CatsCradle 07-05-2012 07:05 AM

Originally Posted by herbsmd View Post

Thank you, Susan!!  You know, we all moved to the city to live a more "sustainable" lifestyle.  Some people thought it was strange (don't you move to the country to compost and get off the grid!?), but I could see a glimmer of beauty in it all.  It is a lifestyle that is simple and full of sharing.  Simplicity and sustainability without having to do it all yourself.    


I have to second this.  Living small, public transit, diversity of people and diversity of resources, etc. is what keeps us in the city.  thumb.gif

mammal_mama 07-05-2012 07:16 AM

Maggie, we've had some very encouraging experiences and some NOT so encouraging ones. We spent about a year raising free-range chickens, turkeys, and ducks in our large (double-lot) fenced-in yard (using our detached garage as a sort of barn, which we space-heated in the winter and used window ventilation and fans for cooling in the summer), and had thought we were within the legal guidelines, until Animal Control showed up, showed us the new guidelines, and took them all away. This was so heartbreaking to all of us, and especially to our older daughter who had named all of our birds and was very close to them.

The hard thing is, lots of our neighbors still raise chickens -- they just don't have as many as we did (about 15 birds total; we didn't know it was illegal to raise turkeys unless it's on farms for slaughter -- we were just eating the eggs, not the birds), and they -- the neighbors -- just haven't been officially "noticed." But now that we have been noticed, we have to be really careful. And we got noticed because our (current) next door neighbors are in business buying old, non-working cars, taking them apart, and reselling the parts (this seems to have slowed down for the time being), which has resulted in neighbors making complaints because our street is not zoned for business, many of our neighbors have no off-street parking and do not like having the spaces in front of their houses blocked by his cars, and do not like the noise. A police officer noticed our birds in our yard while talking to the neighbor about his cars and called Animal Control.


I still lean towards wanting to make life work in the city. We did have one co-housing experience that I thought was really wonderful. Our previous next door neighbors, whom we became good friends with, were having a hard time affording their rent so we invited them to live in an "apartment" of sorts that we made by closing off our living room and dining room (which already had doors). They had the use of the downstairs bathroom, we all shared the kitchen, which also has a small table, and we had our own "family room" upstairs in my office.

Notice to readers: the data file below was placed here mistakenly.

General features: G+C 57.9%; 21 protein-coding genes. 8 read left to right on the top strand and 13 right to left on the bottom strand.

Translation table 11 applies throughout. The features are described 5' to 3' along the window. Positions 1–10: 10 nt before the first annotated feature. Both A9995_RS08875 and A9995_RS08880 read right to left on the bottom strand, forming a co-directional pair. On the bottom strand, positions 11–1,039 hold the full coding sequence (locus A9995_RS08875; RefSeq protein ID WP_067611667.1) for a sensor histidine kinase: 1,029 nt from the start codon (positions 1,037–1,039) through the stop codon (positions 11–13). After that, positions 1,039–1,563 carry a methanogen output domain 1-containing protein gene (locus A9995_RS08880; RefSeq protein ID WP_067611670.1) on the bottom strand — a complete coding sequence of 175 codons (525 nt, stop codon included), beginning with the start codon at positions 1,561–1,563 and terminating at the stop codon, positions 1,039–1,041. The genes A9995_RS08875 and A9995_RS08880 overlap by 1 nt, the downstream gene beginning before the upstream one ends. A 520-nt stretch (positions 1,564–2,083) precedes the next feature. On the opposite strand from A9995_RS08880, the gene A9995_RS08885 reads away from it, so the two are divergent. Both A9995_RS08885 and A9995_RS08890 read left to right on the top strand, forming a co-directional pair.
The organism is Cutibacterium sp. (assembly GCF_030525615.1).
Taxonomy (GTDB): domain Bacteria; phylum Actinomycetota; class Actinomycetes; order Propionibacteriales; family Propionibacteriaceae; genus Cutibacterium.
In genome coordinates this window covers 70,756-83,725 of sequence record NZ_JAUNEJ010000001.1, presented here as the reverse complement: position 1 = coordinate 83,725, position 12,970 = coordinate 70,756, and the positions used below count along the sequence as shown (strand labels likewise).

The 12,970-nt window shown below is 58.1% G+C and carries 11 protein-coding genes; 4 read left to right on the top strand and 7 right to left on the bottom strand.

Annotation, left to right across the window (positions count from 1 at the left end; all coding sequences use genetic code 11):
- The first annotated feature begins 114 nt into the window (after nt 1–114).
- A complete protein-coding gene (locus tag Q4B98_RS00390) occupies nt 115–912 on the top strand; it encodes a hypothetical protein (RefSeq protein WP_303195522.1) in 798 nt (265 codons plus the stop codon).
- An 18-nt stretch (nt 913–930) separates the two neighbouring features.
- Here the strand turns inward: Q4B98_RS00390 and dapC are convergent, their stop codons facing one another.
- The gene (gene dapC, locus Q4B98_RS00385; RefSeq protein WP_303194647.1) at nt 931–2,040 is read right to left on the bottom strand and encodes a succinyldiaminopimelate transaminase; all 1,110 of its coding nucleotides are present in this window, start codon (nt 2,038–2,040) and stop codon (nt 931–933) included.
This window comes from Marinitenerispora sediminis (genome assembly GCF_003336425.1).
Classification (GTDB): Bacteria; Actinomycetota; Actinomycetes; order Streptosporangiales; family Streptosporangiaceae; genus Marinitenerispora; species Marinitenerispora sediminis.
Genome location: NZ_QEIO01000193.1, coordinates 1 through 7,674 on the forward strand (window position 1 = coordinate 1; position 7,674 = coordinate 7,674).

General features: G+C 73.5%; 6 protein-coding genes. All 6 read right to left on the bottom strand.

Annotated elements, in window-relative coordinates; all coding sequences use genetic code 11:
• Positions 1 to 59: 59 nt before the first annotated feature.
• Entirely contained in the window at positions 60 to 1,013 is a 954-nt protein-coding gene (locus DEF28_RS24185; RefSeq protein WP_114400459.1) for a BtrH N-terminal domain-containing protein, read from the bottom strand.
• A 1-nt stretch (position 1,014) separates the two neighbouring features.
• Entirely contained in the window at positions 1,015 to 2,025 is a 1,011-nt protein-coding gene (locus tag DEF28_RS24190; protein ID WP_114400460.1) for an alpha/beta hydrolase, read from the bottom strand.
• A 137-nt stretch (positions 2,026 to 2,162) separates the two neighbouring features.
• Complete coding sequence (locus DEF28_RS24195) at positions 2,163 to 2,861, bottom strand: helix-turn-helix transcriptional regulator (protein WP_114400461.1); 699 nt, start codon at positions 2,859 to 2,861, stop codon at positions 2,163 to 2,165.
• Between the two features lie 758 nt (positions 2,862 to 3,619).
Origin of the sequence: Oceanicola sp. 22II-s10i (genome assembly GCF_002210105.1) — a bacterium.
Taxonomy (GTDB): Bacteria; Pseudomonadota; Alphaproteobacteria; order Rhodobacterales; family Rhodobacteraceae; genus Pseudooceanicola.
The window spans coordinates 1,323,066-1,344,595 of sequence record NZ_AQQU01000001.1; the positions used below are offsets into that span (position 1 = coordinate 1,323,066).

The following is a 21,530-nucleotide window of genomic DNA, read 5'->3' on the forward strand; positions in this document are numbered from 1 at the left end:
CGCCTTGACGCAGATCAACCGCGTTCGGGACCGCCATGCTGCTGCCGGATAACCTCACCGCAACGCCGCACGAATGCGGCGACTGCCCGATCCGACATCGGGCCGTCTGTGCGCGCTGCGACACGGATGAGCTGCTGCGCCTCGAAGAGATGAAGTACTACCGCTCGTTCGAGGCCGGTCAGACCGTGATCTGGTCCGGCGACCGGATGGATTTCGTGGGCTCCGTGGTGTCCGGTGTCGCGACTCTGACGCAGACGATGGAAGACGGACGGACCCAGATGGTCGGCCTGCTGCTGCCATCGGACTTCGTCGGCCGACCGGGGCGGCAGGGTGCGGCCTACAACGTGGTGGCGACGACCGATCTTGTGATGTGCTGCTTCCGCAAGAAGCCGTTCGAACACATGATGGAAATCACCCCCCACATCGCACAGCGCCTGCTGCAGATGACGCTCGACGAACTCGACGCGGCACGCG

This arrangement was supposed to last for about six months, but our friends ended up moving to another state after about one month because of a better job offer for the husband.


My husband didn't enjoy this shared housing experience as much as our daughters and I did.


At this point, if we have the opportunity to sell for a good price (houses are difficult to sell in this neighborhood), dh and dd1 really, really want to move to the country in order to be able to raise chickens again, and maybe have a horse, too. And to not have to deal with difficult neighbors. I still love the city, even though I don't have a supportive extended family like you do...and dh and I are tentatively talking about really familiarizing ourselves with the new guidelines for raising chickens, getting signatures from neighbors, and trying to do this again right here.


Our city, Kansas City, MO is gradually becoming more and more bike-friendly. The city has just instituted a bike rental program where you can rent a bicycle in one part of the city and return it to another part, and the first 30 minutes is free. But we still have a long way to go before we'll be a truly bike-friendly city. Our public transportation system also needs a lot of work.

We do have curbside paper and plastic recycling, and we also garden and we compost (well, dh and dd1 do pretty much all of the gardening).


I love our neighborhood like I love our old house -- with all its flaws and everything...dh and dd1, not so much. When dh and dd1 went out of town for a few days in June, dd2 and I were out in front enjoying the rain, and we visited a little bit with our current next door neighbors. And dd was waving and smiling at the little boy and girl who are close to her age, and whom she used to play with when they first moved in...and after we went in, she cried about how she wanted to be friends with them again.